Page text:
While travel advisors are typically trying to protect their clients from online fraud, they frequently are the target of hackers, too. This holiday season, agents say they are seeing an uptick in campaigns to access their hard drives and their bank accounts.
On Cyber Monday, the Long Island chapter of the American Society of Travel Advisors posted on its Facebook page a warning: “Watch out for scams! I just received an email from Square about a $980 refund being made to a non-existent customer with a link to view. Not only don’t I use Square, but I have no customer that has booked with me that would be getting a refund.”
Square is a company that provides credit card acceptance to a wide range of entrepreneurs. The post was written by LI ASTA chapter member Helen Prochilo, who owns Promal Vacations. She reported that right after the fake Square email, she received one from Stripe with a Square invoice attached.
“The first thing I do when I see an email like this is check who sent it,” Prochilo said. The Square email was from email@example.com, she said. “When I see something like that, I delete.”
The email very likely was a phishing scam. Phishing is an attempt to collect personal and/or financial information over email, phone, or via text message. Via email, the fraudster likely will direct the recipient to enter personal information in a form at a fake website.
On its website, Square reports that “Square will never ask you to provide sensitive information such as your username, password, social security number, full bank account details, or payment card information over email, phone, or text message.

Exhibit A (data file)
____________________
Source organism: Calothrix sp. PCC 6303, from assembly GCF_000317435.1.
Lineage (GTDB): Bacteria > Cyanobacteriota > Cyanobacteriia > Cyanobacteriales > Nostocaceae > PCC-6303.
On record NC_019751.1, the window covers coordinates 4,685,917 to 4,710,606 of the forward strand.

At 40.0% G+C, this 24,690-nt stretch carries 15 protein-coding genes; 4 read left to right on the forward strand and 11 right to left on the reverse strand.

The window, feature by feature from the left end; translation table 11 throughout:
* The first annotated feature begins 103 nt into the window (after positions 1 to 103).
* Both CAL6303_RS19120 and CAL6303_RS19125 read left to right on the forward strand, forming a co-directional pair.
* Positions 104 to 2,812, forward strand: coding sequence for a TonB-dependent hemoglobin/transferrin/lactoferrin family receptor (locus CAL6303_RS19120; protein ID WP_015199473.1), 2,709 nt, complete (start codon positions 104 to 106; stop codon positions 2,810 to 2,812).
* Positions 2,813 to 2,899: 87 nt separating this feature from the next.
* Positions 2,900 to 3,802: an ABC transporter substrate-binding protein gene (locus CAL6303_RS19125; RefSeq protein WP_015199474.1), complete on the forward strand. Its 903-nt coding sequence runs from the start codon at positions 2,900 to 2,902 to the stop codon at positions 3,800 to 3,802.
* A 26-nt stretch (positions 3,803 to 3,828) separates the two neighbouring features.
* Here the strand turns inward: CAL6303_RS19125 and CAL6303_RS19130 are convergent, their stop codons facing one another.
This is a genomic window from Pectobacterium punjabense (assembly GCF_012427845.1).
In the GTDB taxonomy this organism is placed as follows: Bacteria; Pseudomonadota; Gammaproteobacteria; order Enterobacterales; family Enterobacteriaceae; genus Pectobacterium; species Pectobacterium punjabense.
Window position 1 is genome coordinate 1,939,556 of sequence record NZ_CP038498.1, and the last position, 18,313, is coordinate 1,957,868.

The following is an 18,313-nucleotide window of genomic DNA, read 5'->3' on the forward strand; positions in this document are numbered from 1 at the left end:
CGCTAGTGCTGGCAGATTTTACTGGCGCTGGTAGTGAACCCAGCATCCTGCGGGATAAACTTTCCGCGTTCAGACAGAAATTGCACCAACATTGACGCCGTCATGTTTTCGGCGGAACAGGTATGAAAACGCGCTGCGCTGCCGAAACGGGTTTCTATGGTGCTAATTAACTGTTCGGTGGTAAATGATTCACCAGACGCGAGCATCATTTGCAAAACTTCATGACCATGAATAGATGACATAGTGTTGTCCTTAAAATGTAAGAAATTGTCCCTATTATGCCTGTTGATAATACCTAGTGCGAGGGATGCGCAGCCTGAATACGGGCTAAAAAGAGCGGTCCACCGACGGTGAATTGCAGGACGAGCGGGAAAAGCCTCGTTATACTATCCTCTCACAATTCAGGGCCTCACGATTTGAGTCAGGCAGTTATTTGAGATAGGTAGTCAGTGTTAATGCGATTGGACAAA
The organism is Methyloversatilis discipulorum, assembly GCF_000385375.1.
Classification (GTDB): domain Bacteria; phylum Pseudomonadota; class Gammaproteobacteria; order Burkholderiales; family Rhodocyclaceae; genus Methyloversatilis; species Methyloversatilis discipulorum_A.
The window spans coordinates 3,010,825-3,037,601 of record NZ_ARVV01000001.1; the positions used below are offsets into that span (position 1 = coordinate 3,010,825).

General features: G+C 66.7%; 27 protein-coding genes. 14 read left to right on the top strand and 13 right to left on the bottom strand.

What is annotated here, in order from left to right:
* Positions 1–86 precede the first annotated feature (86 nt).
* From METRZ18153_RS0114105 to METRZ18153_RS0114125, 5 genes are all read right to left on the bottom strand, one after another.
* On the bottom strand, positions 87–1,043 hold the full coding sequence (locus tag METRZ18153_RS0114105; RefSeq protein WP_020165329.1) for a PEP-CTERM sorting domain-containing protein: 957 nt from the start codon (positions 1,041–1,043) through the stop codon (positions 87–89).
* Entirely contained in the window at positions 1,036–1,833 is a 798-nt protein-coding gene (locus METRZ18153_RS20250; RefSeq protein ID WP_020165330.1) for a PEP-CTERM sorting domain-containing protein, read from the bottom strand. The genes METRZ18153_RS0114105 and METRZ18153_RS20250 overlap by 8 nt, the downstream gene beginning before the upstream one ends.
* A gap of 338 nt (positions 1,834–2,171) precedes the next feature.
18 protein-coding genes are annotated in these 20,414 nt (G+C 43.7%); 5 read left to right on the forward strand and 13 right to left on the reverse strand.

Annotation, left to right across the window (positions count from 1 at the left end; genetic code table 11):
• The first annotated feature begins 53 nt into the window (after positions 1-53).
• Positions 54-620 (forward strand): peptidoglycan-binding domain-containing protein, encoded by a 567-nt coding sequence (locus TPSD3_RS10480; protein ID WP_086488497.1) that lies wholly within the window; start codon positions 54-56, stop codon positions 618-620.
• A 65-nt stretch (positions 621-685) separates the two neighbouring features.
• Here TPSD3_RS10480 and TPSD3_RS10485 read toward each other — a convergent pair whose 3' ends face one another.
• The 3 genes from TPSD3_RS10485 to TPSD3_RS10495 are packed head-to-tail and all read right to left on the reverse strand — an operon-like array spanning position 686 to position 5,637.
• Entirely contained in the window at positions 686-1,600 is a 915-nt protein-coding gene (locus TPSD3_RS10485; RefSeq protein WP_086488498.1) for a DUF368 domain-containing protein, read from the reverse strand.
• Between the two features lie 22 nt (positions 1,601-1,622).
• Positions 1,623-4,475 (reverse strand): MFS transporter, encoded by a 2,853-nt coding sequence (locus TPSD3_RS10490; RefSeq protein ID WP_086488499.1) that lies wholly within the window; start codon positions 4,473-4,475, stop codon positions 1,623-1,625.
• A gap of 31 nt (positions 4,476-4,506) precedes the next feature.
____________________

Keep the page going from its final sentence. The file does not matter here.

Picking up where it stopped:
“If you receive a suspicious email regarding Square, don’t reply to the message, select any links, or open any attachments. Please forward it to firstname.lastname@example.org to report the incident. Do not include any other information in the email you forward. The appropriate team will investigate and take action if needed.”
The Square scam has been around for years. In a June 2018 website post, the Better Business Bureau (BBB) said scammers are taking advantage of Square’s popularity “by sending phishing emails that appear to be official correspondence.”
The BBB said there are several different versions of the phishing scam, “but they all use the Square logo and seem legitimate. In one common version, the message claims that you accepted a payment and provides credit card details. In another, a client has allegedly requested a refund and funds are being removed from your account. Both messages urge you to click a link and ‘View Full Payment/Refund Details’ or ‘Deposit Now.’”
“Whatever you do, don’t click the links,” the BBB said. “They can download malware to your computer that can acquire your usernames, passwords and even sensitive personal information, such as your credit card number.”
The BBB is asking recipients to report their experience on the BBB Scam Tracker.
On its website, merchant credit card acceptance company Stripe warned business owners that “Stripe emails will come from the “stripe.com” or "e.stripe.com" domains, and you can always reply directly to the message to get in touch with us.”